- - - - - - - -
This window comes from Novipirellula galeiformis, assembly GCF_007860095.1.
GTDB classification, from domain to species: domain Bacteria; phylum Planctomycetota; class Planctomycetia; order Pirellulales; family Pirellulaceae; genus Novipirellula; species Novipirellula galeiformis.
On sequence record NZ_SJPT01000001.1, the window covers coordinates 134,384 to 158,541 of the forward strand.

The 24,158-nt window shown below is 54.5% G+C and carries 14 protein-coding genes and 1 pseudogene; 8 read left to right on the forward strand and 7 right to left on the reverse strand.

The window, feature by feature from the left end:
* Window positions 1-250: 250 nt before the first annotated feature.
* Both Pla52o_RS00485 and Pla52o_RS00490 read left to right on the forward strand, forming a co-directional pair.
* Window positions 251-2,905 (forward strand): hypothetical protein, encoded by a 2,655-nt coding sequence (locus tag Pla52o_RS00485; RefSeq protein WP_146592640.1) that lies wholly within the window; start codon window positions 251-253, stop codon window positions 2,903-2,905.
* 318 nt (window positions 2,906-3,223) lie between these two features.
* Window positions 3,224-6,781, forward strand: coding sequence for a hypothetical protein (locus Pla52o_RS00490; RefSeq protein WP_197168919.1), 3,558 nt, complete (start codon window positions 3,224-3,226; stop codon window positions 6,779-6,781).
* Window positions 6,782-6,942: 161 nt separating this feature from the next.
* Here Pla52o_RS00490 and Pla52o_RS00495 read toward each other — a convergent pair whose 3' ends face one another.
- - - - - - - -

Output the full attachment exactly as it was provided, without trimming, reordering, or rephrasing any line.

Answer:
This window comes from Novipirellula galeiformis, assembly GCF_007860095.1.
GTDB classification, from domain to species: domain Bacteria; phylum Planctomycetota; class Planctomycetia; order Pirellulales; family Pirellulaceae; genus Novipirellula; species Novipirellula galeiformis.
On sequence record NZ_SJPT01000001.1, the window covers coordinates 134,384 to 158,541 of the forward strand.

The 24,158-nt window shown below is 54.5% G+C and carries 14 protein-coding genes and 1 pseudogene; 8 read left to right on the forward strand and 7 right to left on the reverse strand.

The window, feature by feature from the left end:
* Window positions 1-250: 250 nt before the first annotated feature.
* Both Pla52o_RS00485 and Pla52o_RS00490 read left to right on the forward strand, forming a co-directional pair.
* Window positions 251-2,905 (forward strand): hypothetical protein, encoded by a 2,655-nt coding sequence (locus tag Pla52o_RS00485; RefSeq protein WP_146592640.1) that lies wholly within the window; start codon window positions 251-253, stop codon window positions 2,903-2,905.
* 318 nt (window positions 2,906-3,223) lie between these two features.
* Window positions 3,224-6,781, forward strand: coding sequence for a hypothetical protein (locus Pla52o_RS00490; RefSeq protein WP_197168919.1), 3,558 nt, complete (start codon window positions 3,224-3,226; stop codon window positions 6,779-6,781).
* Window positions 6,782-6,942: 161 nt separating this feature from the next.
* Here Pla52o_RS00490 and Pla52o_RS00495 read toward each other — a convergent pair whose 3' ends face one another.